Drinking kombucha has surprising effect on a common disease

Kombucha is a fermented tea drink (Picture: Getty)

Scientists have called for large trials to examine whether drinking kombucha can help reduce blood sugar levels among patients with type 2 diabetes.

The fermented tea drink, which has become increasingly popular in the last few years, was linked to lower blood sugar levels in a small ‘feasibility study’.

Scientists carry out these assessments to see whether or not there would be benefit in setting up large-scale clinical trials.

The new assessment, conducted on 12 patients with type 2 diabetes, required half to drink about eight ounces of kombucha every day for four weeks.

The other half were given a placebo, or dummy, drink.

After a two-month break, they swapped over and drank kombucha or a placebo for four weeks.

The research team from the US found that kombucha appeared to lower average fasting blood glucose levels after a month.

There was no difference noted among the group who consumed the placebo, according to the analysis, published in Frontiers in Nutrition.

Fasting blood glucose levels are determined by taking a blood sample from participants who have not eaten for at least eight hours.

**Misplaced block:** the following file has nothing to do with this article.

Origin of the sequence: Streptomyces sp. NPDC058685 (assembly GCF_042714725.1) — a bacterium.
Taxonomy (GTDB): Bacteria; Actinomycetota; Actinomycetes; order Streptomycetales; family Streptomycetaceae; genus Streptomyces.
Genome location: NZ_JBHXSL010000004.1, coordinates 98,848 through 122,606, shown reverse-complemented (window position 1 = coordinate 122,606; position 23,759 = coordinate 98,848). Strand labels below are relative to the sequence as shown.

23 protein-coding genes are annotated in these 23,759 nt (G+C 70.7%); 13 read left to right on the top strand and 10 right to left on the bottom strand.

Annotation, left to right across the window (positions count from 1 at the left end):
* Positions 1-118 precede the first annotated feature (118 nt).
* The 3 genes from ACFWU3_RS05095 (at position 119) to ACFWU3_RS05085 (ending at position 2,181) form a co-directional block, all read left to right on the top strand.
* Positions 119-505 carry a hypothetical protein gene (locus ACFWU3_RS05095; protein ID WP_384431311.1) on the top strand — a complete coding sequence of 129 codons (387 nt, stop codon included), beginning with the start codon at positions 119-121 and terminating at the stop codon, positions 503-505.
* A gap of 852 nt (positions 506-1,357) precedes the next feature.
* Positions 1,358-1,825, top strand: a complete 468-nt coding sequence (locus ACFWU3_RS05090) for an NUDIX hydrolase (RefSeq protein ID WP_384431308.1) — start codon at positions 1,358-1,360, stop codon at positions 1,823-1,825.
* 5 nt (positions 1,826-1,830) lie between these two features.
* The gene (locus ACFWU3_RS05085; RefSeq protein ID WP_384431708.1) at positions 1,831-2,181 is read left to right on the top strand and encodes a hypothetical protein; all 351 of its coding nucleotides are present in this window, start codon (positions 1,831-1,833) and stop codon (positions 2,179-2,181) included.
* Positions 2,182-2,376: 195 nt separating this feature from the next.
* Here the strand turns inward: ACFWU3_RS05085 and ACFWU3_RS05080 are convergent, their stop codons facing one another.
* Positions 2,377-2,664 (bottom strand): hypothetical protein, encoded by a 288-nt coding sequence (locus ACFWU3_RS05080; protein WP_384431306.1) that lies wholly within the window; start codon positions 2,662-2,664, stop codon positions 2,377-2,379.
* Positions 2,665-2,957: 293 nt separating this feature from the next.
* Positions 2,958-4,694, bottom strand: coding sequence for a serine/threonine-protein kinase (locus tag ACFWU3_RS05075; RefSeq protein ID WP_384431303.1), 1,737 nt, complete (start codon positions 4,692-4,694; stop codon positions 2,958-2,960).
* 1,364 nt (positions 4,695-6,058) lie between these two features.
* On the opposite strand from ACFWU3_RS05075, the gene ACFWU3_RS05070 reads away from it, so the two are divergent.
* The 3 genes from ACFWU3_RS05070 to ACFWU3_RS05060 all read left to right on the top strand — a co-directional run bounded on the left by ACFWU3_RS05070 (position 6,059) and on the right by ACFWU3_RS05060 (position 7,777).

Researchers called for a larger trial to confirm and expand upon these results.

Study author professor Dan Merenstein, from Georgetown University School of Medicine in Washington DC, said: ‘Some laboratory and rodent studies of kombucha have shown promise and one small study in people without diabetes showed kombucha lowered blood sugar, but to our knowledge this is the first clinical trial examining effects of kombucha in people with diabetes.

‘A lot more research needs to be done but this is very promising.

‘A strength of our trial was that we didn’t tell people what to eat because we used a crossover design that limited the effects of any variability in a person’s diet.’

Kombucha originated in Manchuria, a historic region in northeastern China, around 220BCE. Its name reportedly comes from a Korean doctor, Dr Kombu, who took the fermented tea to Japan.

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